Montrose FC fan Andrew Stephen was 12 when he produced a hand-written matchday programme and he’s never looked back.
The club published programmes for the opening cup games of the 1981-82 season.
Andrew was a member of the junior supporters’ club when he was asked to put one together for a league game against Albion Rovers by commercial manager Jim Webster.
Programmes continued until Jim Webster left the club in 1982 and the club decided to only issue programmes for cup games following his departure.
Andrew stepped in again at the start of the 1983-84 season.
He got together with his mates to produce the matchday programme.
The rest is history and Andrew has edited every issue ever since.
The first Montrose programme was produced in 1955
Programmes for several Scottish clubs exist from before the Second World War but routine issuing by most began when paper rationing ended in the post-war era.
The very first Montrose home programme was on August 20 1955 when the club regained entry back into the Scottish Football League.
Andrew got the Montrose FC bug when he started going to games in 1979.
“I went to Southesk Primary School where my dad was one of my teachers,” he said.
“The deputy head was Bill Coull who was Montrose FC secretary at the time.
“I first went to Links Park in April 1979 to see us lose 2-0 to Stirling Albion to goals from Kerr McGibbon and I’ve been going ever since.
“We had been doing programmes occasionally when I started going in the 1978-79 and 79-80 seasons but once Jim Webster started as commercial manager at the club he had some great ideas for the programme.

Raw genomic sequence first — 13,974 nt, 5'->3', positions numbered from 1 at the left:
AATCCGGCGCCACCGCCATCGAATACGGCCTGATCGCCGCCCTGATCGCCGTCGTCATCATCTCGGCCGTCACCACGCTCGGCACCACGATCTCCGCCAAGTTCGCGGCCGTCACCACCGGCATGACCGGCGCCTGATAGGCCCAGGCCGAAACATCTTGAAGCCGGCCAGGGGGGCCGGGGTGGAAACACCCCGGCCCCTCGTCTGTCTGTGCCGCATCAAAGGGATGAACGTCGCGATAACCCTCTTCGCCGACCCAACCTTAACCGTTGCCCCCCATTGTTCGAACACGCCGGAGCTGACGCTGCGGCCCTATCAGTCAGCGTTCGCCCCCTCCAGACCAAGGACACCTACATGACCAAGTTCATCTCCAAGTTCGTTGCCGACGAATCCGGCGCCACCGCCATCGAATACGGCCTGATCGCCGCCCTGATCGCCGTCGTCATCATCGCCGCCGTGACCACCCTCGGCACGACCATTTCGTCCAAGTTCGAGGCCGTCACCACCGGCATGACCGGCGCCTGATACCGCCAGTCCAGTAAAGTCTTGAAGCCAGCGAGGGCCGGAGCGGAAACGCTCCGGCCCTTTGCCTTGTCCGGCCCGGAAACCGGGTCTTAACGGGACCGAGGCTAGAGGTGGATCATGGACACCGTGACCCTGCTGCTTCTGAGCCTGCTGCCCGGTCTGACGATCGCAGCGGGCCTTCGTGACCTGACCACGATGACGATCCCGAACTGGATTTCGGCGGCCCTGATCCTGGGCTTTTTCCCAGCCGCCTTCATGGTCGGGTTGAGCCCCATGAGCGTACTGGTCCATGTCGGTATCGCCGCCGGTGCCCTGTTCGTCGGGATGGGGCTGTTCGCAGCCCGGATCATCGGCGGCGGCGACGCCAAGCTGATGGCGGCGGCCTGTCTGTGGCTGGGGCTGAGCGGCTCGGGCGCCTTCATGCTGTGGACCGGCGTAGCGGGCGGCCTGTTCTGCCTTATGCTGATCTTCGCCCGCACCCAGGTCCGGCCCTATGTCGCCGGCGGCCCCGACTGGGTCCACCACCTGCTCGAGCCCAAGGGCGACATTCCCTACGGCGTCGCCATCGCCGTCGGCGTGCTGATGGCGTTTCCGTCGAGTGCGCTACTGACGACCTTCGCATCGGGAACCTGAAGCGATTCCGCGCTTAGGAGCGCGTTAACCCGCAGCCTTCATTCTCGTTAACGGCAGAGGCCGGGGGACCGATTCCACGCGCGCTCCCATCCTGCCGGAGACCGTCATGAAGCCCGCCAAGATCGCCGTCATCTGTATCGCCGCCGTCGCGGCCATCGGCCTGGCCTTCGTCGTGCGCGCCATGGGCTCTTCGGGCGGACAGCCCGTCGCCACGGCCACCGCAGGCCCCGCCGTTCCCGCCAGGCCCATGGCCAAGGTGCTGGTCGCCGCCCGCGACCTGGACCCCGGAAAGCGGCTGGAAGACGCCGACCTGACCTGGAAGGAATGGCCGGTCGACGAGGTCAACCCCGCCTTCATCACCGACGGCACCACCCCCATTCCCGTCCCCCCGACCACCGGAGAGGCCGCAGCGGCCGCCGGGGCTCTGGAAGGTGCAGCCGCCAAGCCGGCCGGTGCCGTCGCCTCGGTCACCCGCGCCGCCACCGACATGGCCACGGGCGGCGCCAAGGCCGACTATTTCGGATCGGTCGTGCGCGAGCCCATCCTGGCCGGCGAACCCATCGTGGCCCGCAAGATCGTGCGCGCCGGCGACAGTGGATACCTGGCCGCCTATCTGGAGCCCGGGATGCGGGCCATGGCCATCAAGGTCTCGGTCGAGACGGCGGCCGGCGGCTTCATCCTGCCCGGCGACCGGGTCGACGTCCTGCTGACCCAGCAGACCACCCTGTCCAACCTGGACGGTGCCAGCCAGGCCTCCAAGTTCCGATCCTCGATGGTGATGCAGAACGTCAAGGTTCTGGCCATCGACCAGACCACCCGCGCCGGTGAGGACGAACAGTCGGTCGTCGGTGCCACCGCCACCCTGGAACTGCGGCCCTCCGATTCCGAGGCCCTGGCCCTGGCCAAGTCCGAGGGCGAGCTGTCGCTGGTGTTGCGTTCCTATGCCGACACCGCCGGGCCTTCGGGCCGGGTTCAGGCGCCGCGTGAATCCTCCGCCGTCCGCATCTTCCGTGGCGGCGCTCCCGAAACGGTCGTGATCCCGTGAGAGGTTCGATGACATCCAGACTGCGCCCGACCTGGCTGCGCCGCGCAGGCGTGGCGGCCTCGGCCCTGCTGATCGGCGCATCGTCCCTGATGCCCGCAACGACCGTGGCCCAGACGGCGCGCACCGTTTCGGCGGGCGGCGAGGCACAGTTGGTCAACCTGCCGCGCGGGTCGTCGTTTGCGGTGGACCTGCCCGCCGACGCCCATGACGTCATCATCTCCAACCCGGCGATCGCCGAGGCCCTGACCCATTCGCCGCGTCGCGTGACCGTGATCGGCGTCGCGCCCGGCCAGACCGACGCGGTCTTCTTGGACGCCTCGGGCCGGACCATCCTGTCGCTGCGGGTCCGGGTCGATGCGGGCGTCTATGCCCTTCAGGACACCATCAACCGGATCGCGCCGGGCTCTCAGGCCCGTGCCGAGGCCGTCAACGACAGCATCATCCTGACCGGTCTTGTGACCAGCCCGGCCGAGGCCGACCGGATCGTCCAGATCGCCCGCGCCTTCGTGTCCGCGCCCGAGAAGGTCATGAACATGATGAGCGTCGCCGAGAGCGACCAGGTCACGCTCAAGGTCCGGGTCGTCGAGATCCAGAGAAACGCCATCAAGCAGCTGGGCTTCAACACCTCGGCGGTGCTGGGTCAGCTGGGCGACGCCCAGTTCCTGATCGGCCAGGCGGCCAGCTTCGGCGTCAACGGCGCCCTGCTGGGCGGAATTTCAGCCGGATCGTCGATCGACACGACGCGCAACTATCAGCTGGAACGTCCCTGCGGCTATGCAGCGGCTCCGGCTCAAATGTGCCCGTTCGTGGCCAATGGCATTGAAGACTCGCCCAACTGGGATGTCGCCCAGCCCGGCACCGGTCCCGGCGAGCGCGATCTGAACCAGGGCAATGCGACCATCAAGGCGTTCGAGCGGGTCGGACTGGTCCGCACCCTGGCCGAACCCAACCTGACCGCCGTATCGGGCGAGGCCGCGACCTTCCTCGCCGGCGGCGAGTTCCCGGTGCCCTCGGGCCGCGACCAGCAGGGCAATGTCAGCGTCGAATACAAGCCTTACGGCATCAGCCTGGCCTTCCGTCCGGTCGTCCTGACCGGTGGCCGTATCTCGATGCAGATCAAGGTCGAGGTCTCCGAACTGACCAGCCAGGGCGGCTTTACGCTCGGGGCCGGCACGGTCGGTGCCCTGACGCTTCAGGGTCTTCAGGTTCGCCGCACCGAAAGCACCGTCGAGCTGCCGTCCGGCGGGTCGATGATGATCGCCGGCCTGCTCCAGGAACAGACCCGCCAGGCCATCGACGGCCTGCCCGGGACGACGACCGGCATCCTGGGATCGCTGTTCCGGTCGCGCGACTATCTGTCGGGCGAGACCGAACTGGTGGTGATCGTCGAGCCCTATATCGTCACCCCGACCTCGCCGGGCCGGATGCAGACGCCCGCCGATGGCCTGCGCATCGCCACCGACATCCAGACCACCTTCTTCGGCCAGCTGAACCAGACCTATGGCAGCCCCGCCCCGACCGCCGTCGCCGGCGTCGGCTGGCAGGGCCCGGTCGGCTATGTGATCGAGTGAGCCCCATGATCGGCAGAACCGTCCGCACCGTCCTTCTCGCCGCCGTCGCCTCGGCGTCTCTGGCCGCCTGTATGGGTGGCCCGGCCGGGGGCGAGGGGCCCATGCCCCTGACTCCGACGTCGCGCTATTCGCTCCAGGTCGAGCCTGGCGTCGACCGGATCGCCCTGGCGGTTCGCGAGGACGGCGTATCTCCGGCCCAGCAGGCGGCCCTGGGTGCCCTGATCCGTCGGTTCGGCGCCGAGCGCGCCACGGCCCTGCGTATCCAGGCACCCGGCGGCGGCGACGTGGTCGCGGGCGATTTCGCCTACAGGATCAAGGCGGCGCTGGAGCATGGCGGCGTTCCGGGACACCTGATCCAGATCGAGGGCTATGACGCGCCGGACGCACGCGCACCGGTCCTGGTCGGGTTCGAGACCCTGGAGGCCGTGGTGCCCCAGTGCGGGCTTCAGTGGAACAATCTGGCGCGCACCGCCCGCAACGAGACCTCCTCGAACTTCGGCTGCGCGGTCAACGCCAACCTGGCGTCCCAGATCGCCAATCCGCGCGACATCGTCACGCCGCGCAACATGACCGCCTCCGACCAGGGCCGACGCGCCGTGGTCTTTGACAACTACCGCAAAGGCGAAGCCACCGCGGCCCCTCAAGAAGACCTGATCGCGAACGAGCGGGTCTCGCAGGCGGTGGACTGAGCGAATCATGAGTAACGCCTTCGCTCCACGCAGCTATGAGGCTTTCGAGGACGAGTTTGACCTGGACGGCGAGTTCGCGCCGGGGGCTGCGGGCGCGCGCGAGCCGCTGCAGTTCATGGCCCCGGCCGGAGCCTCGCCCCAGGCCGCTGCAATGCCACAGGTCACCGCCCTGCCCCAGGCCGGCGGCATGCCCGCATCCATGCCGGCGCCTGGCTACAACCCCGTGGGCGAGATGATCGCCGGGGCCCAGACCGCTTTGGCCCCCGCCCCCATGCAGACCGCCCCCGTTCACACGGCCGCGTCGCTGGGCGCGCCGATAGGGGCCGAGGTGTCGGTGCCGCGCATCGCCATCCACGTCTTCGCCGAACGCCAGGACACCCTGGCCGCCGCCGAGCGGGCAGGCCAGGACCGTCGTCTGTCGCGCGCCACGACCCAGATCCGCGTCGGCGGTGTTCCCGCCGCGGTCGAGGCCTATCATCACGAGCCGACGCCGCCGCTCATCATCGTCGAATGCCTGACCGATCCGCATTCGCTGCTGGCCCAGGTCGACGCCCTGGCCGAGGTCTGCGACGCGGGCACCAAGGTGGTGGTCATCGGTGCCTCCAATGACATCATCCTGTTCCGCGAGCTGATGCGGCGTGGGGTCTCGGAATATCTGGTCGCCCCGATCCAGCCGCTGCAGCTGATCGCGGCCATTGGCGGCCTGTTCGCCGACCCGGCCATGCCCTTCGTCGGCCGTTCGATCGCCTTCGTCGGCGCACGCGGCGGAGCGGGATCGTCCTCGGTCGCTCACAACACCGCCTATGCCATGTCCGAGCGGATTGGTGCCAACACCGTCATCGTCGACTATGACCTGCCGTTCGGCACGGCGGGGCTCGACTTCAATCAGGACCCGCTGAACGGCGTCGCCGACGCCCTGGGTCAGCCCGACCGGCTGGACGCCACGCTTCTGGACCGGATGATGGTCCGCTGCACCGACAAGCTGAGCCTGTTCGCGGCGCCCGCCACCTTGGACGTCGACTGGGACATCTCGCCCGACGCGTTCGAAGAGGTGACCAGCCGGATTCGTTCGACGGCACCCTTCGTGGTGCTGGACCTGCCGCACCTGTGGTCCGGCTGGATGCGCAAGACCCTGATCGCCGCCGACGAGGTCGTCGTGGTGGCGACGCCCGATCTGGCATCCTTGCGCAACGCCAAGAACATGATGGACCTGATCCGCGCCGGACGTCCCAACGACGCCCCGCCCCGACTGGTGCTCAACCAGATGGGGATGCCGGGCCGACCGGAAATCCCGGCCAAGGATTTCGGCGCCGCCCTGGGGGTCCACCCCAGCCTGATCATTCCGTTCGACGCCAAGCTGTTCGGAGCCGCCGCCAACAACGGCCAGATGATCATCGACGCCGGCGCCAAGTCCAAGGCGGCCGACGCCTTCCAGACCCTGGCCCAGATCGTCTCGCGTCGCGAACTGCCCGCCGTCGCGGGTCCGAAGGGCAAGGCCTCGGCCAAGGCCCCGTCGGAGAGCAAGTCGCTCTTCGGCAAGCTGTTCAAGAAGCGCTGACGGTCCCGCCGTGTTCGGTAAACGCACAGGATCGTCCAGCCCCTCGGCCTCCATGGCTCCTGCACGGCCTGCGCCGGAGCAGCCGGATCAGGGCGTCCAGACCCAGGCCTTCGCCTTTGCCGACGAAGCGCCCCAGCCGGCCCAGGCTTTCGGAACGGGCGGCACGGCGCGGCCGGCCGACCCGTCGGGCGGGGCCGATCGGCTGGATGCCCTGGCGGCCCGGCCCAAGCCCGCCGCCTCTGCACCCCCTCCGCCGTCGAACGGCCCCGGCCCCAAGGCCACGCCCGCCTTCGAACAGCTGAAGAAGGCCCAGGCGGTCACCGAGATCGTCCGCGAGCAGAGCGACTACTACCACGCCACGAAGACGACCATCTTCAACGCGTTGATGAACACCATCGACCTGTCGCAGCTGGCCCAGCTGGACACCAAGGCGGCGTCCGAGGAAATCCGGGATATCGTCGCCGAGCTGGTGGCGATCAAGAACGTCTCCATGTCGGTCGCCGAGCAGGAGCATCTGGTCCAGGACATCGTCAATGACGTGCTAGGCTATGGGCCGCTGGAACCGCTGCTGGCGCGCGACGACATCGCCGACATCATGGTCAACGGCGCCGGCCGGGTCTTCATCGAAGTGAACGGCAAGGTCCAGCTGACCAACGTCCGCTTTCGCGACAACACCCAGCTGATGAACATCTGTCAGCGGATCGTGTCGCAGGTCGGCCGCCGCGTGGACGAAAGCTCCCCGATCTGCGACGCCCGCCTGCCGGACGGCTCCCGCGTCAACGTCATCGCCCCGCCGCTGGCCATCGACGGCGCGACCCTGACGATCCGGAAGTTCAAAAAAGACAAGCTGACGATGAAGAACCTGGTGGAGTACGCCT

“I started to go along in the summer of 1981 as a member of the junior supporters’ club to tidy around the park on a Saturday morning and things took off from there.
“Jim and I used to speak a lot about the programme at the time.
“He took over editing what was then an A4-style eight-page programme and told me about different ideas he had for the programme.
“I was fascinated by the old scrapbook articles on the history of the club that appeared in the programme and my love of football programmes started there.”
Andrew still has the original art work that was used to print the hand-written programme against Albion Rovers in September 1981.
“It must have taken a few weeks to put it all together and it contained all the usual articles which were all painstakingly written by me,” he said.
“Jim Webster was also a great help as it was his idea.
“My dad helped me a lot with it and I remember appearing in the local papers when I had just started at Montrose Academy.
“I must admit I was slightly embarrassed by it all!”
Andrew still gets a buzz compiling the programme
Andrew was invited to attend the boardroom on the day of the match on September 5 1981 which Montrose won 4-2 in front of 323 fans.
“My dad and I took our seat in the director’s box in the old main stand,” he said.
“How things have changed now.
“It was a bit strange but it was one off and it wasn’t until season 1983-84 that I started off editing the programme myself with help from my friend Barry Mitchell.